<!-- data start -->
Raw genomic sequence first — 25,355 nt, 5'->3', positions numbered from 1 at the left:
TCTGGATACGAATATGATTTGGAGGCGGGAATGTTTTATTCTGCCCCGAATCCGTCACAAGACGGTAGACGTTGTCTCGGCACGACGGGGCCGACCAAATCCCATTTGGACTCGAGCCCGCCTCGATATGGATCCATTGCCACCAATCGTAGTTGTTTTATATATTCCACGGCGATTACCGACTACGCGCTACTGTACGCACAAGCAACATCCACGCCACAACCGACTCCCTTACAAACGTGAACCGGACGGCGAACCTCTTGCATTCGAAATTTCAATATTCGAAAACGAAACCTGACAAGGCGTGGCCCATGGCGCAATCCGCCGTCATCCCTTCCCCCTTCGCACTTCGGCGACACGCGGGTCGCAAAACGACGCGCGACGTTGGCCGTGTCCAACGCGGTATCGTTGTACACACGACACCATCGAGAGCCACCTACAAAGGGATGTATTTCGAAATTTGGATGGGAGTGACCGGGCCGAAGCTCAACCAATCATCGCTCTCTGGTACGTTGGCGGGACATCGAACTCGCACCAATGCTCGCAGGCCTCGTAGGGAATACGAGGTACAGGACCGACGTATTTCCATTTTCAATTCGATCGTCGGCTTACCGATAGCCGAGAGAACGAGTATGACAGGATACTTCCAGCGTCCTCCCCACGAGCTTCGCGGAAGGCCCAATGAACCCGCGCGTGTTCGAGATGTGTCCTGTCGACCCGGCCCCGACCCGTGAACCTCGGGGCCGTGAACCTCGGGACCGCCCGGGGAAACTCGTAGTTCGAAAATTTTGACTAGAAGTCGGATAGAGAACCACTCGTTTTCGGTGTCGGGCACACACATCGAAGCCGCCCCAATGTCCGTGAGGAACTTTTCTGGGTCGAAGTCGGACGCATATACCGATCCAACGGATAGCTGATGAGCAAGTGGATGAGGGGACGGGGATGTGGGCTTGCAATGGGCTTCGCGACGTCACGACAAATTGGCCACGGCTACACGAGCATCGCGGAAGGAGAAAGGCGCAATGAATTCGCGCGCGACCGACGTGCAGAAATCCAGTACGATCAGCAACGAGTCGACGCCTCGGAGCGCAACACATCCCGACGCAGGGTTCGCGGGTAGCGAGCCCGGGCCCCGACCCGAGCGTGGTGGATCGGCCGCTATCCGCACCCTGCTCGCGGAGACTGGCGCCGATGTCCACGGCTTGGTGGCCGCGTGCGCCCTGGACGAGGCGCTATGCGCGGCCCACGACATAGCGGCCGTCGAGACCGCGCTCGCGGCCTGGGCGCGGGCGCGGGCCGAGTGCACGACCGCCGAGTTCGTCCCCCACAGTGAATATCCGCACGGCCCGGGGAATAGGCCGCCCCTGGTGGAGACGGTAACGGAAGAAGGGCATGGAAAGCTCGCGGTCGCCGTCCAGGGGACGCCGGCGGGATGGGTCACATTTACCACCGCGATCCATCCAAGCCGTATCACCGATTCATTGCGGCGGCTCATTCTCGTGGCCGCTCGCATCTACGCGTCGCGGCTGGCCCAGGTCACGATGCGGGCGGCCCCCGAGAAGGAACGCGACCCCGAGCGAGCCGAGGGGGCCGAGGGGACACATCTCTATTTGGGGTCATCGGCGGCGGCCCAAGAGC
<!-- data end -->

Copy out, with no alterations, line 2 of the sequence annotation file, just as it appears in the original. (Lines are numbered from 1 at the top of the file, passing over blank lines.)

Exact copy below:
TCTGGATACGAATATGATTTGGAGGCGGGAATGTTTTATTCTGCCCCGAATCCGTCACAAGACGGTAGACGTTGTCTCGGCACGACGGGGCCGACCAAATCCCATTTGGACTCGAGCCCGCCTCGATATGGATCCATTGCCACCAATCGTAGTTGTTTTATATATTCCACGGCGATTACCGACTACGCGCTACTGTACGCACAAGCAACATCCACGCCACAACCGACTCCCTTACAAACGTGAACCGGACGGCGAACCTCTTGCATTCGAAATTTCAATATTCGAAAACGAAACCTGACAAGGCGTGGCCCATGGCGCAATCCGCCGTCATCCCTTCCCCCTTCGCACTTCGGCGACACGCGGGTCGCAAAACGACGCGCGACGTTGGCCGTGTCCAACGCGGTATCGTTGTACACACGACACCATCGAGAGCCACCTACAAAGGGATGTATTTCGAAATTTGGATGGGAGTGACCGGGCCGAAGCTCAACCAATCATCGCTCTCTGGTACGTTGGCGGGACATCGAACTCGCACCAATGCTCGCAGGCCTCGTAGGGAATACGAGGTACAGGACCGACGTATTTCCATTTTCAATTCGATCGTCGGCTTACCGATAGCCGAGAGAACGAGTATGACAGGATACTTCCAGCGTCCTCCCCACGAGCTTCGCGGAAGGCCCAATGAACCCGCGCGTGTTCGAGATGTGTCCTGTCGACCCGGCCCCGACCCGTGAACCTCGGGGCCGTGAACCTCGGGACCGCCCGGGGAAACTCGTAGTTCGAAAATTTTGACTAGAAGTCGGATAGAGAACCACTCGTTTTCGGTGTCGGGCACACACATCGAAGCCGCCCCAATGTCCGTGAGGAACTTTTCTGGGTCGAAGTCGGACGCATATACCGATCCAACGGATAGCTGATGAGCAAGTGGATGAGGGGACGGGGATGTGGGCTTGCAATGGGCTTCGCGACGTCACGACAAATTGGCCACGGCTACACGAGCATCGCGGAAGGAGAAAGGCGCAATGAATTCGCGCGCGACCGACGTGCAGAAATCCAGTACGATCAGCAACGAGTCGACGCCTCGGAGCGCAACACATCCCGACGCAGGGTTCGCGGGTAGCGAGCCCGGGCCCCGACCCGAGCGTGGTGGATCGGCCGCTATCCGCACCCTGCTCGCGGAGACTGGCGCCGATGTCCACGGCTTGGTGGCCGCGTGCGCCCTGGACGAGGCGCTATGCGCGGCCCACGACATAGCGGCCGTCGAGACCGCGCTCGCGGCCTGGGCGCGGGCGCGGGCCGAGTGCACGACCGCCGAGTTCGTCCCCCACAGTGAATATCCGCACGGCCCGGGGAATAGGCCGCCCCTGGTGGAGACGGTAACGGAAGAAGGGCATGGAAAGCTCGCGGTCGCCGTCCAGGGGACGCCGGCGGGATGGGTCACATTTACCACCGCGATCCATCCAAGCCGTATCACCGATTCATTGCGGCGGCTCATTCTCGTGGCCGCTCGCATCTACGCGTCGCGGCTGGCCCAGGTCACGATGCGGGCGGCCCCCGAGAAGGAACGCGACCCCGAGCGAGCCGAGGGGGCCGAGGGGACACATCTCTATTTGGGGTCATCGGCGGCGGCCCAAGAGC